Things I Learned While Playing Sharpay in a Middle School Production of High School Musical the Musical
When you're 12 going on 13 and you're cast as Sharpay Evans in High School Musical the Musical, you grow up pretty fast. I don't want to say that playing this prestigious role put the weight of the world on my tiny little hunchback shoulders, but I don't not want to say it. I know what you're thinking:
"Why would a bunch of middle schoolers perform something called High School Musical when they're in... middle school?"
That is a fine question--a fine question for which we may never know the answer. But nevertheless, the show went on.
The first thing I learned during my time as Sharpay Evans was that when your middle school peers point and laugh at you during the student showing of the production, their doing it because they think you're cool and fun! At first I was like, "Hey! That's mean. Why are these kids making fun of me for singing a song about bopping to the top?" But then, the smarter part of me was like, "Wait! They're clearly laughing because I've mastered Sharpay's persona and witty disposition! I'm a star." You see, popularity works like this.
Step 1: Ask yourself, "Am I currently a lead in a musical?"
Step 2: If your answer to Step 1 is "Yes," congratulations you're popular.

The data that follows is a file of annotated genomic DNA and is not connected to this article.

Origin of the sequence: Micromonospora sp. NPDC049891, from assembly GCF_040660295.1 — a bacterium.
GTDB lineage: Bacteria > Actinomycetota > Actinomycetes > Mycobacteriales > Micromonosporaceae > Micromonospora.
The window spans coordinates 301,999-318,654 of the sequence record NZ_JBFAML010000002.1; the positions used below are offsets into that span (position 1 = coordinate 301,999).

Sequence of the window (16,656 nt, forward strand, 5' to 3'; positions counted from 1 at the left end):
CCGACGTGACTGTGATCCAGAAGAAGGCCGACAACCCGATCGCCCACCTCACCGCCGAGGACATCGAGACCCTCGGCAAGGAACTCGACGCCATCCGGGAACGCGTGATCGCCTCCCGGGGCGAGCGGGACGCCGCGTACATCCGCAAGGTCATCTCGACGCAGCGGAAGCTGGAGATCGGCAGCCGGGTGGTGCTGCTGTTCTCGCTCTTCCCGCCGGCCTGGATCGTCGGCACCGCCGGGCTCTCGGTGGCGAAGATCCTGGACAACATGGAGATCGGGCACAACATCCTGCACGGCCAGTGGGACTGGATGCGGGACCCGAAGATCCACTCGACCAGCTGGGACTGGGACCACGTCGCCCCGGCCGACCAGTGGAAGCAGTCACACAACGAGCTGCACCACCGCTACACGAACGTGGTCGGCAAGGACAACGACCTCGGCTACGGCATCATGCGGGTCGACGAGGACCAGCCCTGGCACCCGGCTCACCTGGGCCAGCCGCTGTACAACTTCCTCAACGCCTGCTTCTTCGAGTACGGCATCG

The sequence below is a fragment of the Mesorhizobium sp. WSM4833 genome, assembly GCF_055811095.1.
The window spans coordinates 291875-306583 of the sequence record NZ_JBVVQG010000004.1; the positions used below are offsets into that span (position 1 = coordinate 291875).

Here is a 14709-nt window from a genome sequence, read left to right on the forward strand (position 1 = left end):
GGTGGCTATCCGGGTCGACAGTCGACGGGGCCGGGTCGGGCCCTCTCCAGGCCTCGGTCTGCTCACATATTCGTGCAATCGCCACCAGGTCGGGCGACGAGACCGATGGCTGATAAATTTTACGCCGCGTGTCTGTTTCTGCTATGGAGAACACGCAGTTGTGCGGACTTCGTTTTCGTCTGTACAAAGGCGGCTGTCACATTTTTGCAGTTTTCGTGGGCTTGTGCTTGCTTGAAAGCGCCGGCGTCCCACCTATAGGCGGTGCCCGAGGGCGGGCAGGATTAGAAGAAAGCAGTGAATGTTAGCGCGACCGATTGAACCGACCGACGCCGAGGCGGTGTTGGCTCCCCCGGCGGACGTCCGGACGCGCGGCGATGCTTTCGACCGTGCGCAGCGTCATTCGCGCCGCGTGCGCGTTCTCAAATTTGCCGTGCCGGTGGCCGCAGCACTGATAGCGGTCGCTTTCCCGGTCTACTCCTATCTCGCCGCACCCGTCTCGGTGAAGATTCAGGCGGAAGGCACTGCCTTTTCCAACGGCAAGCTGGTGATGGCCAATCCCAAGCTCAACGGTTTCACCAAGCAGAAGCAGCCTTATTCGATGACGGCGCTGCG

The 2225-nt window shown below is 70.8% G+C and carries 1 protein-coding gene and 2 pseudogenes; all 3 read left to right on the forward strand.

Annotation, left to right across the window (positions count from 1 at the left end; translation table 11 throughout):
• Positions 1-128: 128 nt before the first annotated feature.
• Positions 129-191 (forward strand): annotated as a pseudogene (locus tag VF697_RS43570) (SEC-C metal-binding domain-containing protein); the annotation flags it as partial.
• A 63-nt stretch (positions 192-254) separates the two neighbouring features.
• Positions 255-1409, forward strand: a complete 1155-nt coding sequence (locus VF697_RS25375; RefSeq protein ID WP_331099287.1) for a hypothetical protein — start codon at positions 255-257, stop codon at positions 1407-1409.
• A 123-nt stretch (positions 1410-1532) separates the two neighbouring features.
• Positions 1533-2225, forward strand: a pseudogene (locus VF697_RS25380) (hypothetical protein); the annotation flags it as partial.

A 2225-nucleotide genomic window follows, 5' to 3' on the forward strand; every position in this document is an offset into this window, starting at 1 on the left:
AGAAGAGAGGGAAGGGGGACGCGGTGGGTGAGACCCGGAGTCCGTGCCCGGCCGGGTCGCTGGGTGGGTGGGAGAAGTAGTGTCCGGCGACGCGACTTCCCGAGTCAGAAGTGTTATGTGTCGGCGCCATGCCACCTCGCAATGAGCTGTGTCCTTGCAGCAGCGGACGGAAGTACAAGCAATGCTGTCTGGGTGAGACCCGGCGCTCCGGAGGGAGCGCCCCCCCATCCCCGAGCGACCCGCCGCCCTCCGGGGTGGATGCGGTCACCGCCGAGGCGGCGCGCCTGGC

It's a simple as that. Drama kids reign supreme over the social hierarchy of almost any institution.
I was pretty intense about the show. I wanted it to run smoothly and look super professional as any middle school performance should. Yes, I would yell at my peers to get their crap together. And yes, I would often cry back stage when people messed up their lines or whatever. But that's what made me the most likable person in the cast! I learned that people love to work with someone who's controlling, overly sensitive and incredibly intense. That's why people never invited me to cast parties or anything! They were like, "Oh my gosh! Ashley is so fun. She'll love it if we mess with her and pretend like we forgot to invite her to this party! She's a jokester!" And of course I was like, "Very funny, you guys! I still found out where the party was from our costume mom, Debbie. So jokes on you!" Then we would do this whole hilarious where the cast would pretend to be mad that I was there and not talk to me or even look at me. Classic! It was such a riot.
Perhaps the most important lesson I learned during my musical theater career was that people always want to hear you sing and watch you dance. Even when someone says something like, "No, seriously. I don't want to listen to you sing your solo anymore," or "I begging you to please stop showing the progress you've made on your jazz squares," they really do want to. They're saying those things because they want to you to conserve your talent for the performances and because they're embarrassed by how badly they want to observe you in your element. Always ask people if you can sing/dance for them and never take no for an answer. Sometimes, people will be so moved by your craft that they will literally move. They will just get up and walk away while you're doing your thing because they don't even know how to cope with the awesome that's flowing out of your body.
And remember, when they point and laugh or tell you you're "a crazy, bossy witch that freaks everyone out," you're doing it right.
I regret nothing.